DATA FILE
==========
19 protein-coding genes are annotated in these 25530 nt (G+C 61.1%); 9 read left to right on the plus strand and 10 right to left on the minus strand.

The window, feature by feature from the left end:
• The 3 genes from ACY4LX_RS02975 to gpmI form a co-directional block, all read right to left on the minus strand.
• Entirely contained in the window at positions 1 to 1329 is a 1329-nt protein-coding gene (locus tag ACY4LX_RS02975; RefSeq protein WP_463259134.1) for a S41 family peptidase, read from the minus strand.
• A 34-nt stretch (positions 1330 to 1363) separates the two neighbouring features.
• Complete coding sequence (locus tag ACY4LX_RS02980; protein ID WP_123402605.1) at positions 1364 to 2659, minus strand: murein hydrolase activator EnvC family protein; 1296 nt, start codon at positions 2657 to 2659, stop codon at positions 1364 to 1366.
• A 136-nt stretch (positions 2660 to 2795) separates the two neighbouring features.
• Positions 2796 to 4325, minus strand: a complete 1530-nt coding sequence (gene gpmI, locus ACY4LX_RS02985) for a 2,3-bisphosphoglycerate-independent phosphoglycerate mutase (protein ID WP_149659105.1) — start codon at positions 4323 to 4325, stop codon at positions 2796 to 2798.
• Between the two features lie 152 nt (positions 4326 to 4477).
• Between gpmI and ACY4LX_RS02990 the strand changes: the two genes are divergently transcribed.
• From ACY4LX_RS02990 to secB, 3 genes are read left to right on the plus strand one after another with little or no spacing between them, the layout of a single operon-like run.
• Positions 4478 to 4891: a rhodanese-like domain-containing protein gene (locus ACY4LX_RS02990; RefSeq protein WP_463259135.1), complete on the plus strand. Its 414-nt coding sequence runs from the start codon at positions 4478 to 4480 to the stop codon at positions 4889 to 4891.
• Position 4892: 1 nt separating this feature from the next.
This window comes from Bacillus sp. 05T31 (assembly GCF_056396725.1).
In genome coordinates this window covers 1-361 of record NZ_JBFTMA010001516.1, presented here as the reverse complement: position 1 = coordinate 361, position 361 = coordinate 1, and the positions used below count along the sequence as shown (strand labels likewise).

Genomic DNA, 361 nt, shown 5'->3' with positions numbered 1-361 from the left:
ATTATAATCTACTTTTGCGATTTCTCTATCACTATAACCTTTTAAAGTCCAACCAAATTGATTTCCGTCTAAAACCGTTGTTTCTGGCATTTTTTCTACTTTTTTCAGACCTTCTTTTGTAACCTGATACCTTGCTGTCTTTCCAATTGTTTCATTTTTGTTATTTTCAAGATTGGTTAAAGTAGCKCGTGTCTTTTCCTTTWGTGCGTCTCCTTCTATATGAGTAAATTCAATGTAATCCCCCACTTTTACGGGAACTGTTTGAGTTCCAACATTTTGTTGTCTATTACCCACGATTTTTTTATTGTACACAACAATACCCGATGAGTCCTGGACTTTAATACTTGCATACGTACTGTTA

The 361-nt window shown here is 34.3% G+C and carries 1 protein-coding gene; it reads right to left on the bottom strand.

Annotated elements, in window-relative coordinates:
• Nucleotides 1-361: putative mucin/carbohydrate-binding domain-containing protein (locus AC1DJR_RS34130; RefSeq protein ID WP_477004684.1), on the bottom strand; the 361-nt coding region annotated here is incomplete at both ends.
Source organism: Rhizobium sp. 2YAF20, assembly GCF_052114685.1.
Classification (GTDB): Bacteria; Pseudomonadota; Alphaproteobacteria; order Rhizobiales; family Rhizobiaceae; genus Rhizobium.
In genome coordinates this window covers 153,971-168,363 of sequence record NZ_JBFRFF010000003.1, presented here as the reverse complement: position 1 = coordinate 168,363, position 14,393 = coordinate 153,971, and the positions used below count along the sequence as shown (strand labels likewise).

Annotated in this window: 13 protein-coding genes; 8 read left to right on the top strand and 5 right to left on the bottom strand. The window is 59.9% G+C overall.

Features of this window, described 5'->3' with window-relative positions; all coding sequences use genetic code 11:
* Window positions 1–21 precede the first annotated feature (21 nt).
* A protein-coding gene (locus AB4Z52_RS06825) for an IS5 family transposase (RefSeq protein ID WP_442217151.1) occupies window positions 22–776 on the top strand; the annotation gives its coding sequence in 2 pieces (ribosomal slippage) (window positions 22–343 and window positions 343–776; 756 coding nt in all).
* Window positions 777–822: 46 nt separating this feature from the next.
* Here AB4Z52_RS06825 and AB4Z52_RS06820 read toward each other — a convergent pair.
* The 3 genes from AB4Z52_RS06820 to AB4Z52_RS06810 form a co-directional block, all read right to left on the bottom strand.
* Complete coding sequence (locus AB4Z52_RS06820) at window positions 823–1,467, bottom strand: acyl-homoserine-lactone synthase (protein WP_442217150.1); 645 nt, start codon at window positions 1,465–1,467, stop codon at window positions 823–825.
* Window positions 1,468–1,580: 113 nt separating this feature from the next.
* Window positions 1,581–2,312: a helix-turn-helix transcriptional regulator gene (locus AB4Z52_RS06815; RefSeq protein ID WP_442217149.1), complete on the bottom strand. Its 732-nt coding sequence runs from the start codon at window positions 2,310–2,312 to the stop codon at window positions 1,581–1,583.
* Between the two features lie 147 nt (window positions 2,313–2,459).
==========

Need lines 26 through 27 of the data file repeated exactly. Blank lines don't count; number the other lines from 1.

* Window positions 1–21 precede the first annotated feature (21 nt).
* A protein-coding gene (locus AB4Z52_RS06825) for an IS5 family transposase (RefSeq protein ID WP_442217151.1) occupies window positions 22–776 on the top strand; the annotation gives its coding sequence in 2 pieces (ribosomal slippage) (window positions 22–343 and window positions 343–776; 756 coding nt in all).